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Charmed Life

Rare Essence

By Brennen Jensen | Posted 6/13/2001

What's in a business name? Often very little. Commercial names can be clumsy (PSINet Stadium), or crass (Towson's Cluck-U-Chicken), or oddly misleading (Just Tires--I saw an outlet strung with banners for a battery sale). Occasionally, though, business monikers can have a quiet poignancy and truth.

Take the tiny storefront at 1106 Hollins St., where the sign reads a rare find, and where the wares consist of original art. It's in Sowebo, the beleaguered "art" neighborhood with far too many rowhouses that wear plywood and graffiti. Yes, there are still a number of talented artists living in the area, and yes, there are some good things happening around Hollins Market (such as the Black Cherry Puppet Theater, set to open early next year). But my Sowebo reporting duties of late have been of a more nefarious nature: investigating a collapsed building, attending the auction of a restaurant that had gone belly-up, and other crime/ grime matters. A Rare Find is, well, just that.

Here I meet A'Damás EuGaymón, a lanky 57-year-old artist in a blue T-shirt, jeans, and Birkenstocks. His voice bears the soft, West Indian lilt of his native St. Thomas. His strong and graceful hands sport long, sinewy fingers. They're artist's hands.

A Rare Find is both studio and gallery, a diminutive space that becomes crowded if more than three people enter at once. A lighted work desk is tucked down a narrow rear hallway. The sky-blue walls are hung with EuGaymón's watercolor images of rustic Africans: a woman in ornate jewelry bearing a basket of fruit, a tall Masai warrior, a woodsman harvesting boughs for a new dwelling. The highly detailed renderings are accented by the sheen of tiny gold-leaf flecks (applied using a "secret process," the artist says). The figures all have one thing in common: They have no eyes.

Leaning back in his chair, EuGaymón explains that these works are part of his "Souls Without Faces" series.

"We lose sight of the creator," he says of his pupil-less paintings. "There is supposed to be a unity of people of all races. But without the knowledge that God is alive, we can't see the beauty that He has performed for us. We're blind, and that's why we have much crime and mischief in our youth."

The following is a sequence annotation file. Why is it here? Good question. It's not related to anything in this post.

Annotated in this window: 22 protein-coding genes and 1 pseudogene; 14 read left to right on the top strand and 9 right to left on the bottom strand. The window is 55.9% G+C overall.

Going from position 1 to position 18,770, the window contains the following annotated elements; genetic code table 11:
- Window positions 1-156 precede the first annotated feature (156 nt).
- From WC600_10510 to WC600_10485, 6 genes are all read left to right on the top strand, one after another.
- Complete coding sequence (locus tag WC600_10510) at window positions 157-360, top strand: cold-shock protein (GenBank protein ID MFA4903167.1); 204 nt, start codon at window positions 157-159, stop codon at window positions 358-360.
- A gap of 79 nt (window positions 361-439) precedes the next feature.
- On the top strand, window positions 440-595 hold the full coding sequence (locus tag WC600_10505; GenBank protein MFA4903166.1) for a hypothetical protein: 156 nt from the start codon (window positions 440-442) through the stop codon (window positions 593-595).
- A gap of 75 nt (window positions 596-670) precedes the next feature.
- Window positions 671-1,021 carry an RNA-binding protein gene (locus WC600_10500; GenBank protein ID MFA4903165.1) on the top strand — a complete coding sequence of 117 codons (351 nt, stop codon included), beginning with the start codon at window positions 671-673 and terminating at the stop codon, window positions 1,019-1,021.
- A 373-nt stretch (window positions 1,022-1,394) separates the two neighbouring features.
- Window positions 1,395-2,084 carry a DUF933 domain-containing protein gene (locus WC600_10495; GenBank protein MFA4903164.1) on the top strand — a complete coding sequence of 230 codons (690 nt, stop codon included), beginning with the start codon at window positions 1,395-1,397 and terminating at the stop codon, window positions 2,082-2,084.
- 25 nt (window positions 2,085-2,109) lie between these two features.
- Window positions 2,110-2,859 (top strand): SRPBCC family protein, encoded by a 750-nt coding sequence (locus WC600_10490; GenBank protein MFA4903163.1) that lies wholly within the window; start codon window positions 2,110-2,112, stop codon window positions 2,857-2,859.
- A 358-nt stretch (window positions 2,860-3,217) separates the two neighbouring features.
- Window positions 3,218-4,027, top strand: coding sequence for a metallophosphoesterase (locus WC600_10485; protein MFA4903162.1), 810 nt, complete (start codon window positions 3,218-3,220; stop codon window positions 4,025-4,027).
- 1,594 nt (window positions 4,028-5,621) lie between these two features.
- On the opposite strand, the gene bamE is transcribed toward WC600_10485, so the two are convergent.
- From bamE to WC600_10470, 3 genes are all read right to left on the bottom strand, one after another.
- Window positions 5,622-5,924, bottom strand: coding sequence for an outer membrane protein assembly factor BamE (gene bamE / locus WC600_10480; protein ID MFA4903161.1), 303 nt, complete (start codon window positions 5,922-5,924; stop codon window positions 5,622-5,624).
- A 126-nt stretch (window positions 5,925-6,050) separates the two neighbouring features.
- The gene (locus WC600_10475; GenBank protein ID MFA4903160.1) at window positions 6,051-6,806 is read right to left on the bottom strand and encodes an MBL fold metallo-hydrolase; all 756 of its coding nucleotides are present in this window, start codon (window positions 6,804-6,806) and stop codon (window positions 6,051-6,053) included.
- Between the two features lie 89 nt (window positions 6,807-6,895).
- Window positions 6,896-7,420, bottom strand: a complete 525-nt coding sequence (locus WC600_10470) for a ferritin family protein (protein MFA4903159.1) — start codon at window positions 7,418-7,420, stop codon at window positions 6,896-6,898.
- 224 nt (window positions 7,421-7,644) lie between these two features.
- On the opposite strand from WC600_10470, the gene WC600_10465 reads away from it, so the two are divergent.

EuGaymón's creative bent is paired with a deep spirituality. But it's an amorphous faith--the result, he says, of "studying all religions." His is an inner peace and divine purpose unencumbered by rigid dogma or an urgent need to proselytize.

"I do not belong to a denomination. I belong to the universe, and the earth, and all the things God created. That's all I can say to you."

And so his medium is the message. EuGaymón has loved art since boyhood. Michelangelo was an early hero. After spending time in California (where he took some college art classes), he came to Baltimore a few years back to visit his father, a hotel chef who'd relocated here. EuGaymón decided to stay and went to work as a pastry chef. "My father taught me," he says of his kitchen creativity. "There's nothing I can't cook." (He hands me a color photograph of his dessert work--sumptuous cakes and pies, as detailed as his paintings. "That's Kahlúa mousse," he says, pointing out one cake's creamy layers.)

About a year and a half ago, EuGaymón decided to take up his paintbrushes full time. He started scouting Sowebo for studio space last summer--lured by the low rents, not the neighborhood's artistic reputation. Indeed, only after he began renovating 1106 Hollins (which debuted as A Rare Find last fall) did he meet his many creative neighbors. Now EuGaymón is eager to contribute to the area's re-renewal. "It's coming up here," he says with infectious optimism. "It is going to be wonderful."

Business has been good, he says. Prints of EuGaymón's works, which each receive a customized (and top-secret) dusting of gold, sell from $20 to about $200. He also creates greeting cards and envelopes. He loves the neighborhood schoolchildren who stop to admire the works in his window. He talks of someday opening an art school--"a place to teach children and show them their inner beauty and talent." But all in good time.

"This is where I want to be right now," he says, glancing around his humble nook. "It's a blessing for me."

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Marion Elizabeth Rodgers (4/19/2006)

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